Crypto Currency and What you need to know about Global Exchange Risk Management
With all the craze surrounding cryptocurrencies it becomes imperative to understand what they are, and how they can be utilized in today’s modern economy. What are their capabilities, and where are their weaknesses?
Although this post does not attempt to be comprehensive it does intend to provide a quick overview and some basic information regarding the new economy and industry of online currencies in the context of international business and draws mostly from two articles that the author found to be most helpful in understanding the cryptocurrency economy. Therefore, apology ahead of time for long quotes, but the articles explain it all well. So the following discuses quickly what a crypto currency is, what the benefits and uses are, and then some quick risks and red flags.
What is Cryptocurrency?
Some general characteristics of cryptocurrencies include: block chain technology for verification and record keeping, algorithmic scarcity creating value, online ease of trade, storage, and commerce, and storage on offline systems such as hard drives (online and offline storage mechanisms are known as “wallets”).
According to an article regarding the new currencies with a specific look at bitcoin,
Governments may create financial and credit troubles thereby causing major problems for their currencies, global investors are looking for something more firm than the promise of a central bank. Tyler and Cameron Winklevoss—Bitcoin entrepreneurs—touted the digital currency as a solution to the world's troubled currency markets. "It's Gold 2.0," Tyler Winklevoss said.
“Like gold or other precious metals used as specie, Bitcoins are scarce. But their scarcity is algorithmic, as opposed to natural or accidental.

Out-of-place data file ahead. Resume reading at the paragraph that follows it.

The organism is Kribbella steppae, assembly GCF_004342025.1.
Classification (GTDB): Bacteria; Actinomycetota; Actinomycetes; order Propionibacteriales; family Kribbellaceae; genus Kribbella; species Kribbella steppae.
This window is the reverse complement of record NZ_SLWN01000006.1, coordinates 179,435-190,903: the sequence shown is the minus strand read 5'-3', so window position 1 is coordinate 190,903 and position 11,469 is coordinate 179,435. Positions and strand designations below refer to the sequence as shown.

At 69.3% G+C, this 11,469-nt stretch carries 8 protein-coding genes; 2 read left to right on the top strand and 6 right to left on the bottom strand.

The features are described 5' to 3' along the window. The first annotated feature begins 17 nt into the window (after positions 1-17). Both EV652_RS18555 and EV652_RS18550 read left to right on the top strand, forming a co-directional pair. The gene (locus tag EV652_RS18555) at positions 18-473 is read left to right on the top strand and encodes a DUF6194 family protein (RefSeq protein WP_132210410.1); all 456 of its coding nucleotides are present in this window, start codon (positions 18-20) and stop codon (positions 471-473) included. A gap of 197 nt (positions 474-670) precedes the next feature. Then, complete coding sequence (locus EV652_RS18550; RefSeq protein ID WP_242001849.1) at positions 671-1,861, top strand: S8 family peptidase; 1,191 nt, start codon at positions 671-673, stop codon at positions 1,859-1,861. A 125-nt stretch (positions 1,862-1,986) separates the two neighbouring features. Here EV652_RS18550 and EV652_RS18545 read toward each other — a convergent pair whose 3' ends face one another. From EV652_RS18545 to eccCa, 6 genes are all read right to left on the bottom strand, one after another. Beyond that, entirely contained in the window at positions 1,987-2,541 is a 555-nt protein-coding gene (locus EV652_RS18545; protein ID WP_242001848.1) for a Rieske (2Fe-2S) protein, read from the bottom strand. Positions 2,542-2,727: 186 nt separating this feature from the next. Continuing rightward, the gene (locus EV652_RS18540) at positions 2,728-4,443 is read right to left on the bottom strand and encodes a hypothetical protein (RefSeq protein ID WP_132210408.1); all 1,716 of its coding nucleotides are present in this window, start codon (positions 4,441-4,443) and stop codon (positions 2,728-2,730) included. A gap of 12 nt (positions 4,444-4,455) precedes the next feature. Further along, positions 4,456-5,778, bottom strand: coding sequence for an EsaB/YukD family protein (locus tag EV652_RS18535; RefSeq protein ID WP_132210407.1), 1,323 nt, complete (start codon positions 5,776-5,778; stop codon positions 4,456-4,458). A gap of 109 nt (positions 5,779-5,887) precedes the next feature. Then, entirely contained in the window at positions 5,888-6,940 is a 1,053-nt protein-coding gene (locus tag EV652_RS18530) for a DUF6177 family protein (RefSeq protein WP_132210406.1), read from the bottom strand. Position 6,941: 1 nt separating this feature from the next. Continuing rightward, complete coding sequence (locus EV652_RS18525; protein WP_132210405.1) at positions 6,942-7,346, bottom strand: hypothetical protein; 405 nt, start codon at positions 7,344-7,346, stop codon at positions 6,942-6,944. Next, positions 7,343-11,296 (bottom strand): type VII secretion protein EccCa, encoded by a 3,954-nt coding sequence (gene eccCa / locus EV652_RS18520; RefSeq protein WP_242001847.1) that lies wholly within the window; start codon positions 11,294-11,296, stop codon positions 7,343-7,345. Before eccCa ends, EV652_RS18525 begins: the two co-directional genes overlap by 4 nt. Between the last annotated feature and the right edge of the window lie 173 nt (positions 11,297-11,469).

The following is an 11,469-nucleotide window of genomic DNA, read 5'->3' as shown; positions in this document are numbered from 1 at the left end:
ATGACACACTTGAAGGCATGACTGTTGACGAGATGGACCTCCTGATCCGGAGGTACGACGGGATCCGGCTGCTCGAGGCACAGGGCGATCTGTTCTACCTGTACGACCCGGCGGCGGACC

New Bitcoins are added only by being "mined," in the high-tech equivalent of a land rush. Computers on the Bitcoin network race to solve increasingly complicated mathematical problems. The first to do so has its solution verified by the other nodes on the network. Once verified, the Bitcoin can be traded using Bitcoin's wallet software.
Bitcoin mining guarantees a fixed rate of inflation (relative to itself). It roots the value of Bitcoins in the work needed to solve the puzzle. And the decentralized proof-of-work consensus protocol guards against fraud and counterfeit” (Carmody, 2013).
Therefore, Bitcoin "commoditized the process of securing the network." All the work done by financial centers and payment systems to detect fraud or counterfeit for traditional currency and credit markets is done all along the network according to the peer-to-peer protocols for Bitcoin. And the costs of that work are likewise distributed throughout the system, paid for through Bitcoin mining. This is what lets Bitcoins be traded and exchanged without huge fees (Carmody, 2013).
Cryptocurrencies therefore, are an innovative way to exchange goods and value, while maintaining scarcity and value for themselves all while being held, verified, and constructed in the web.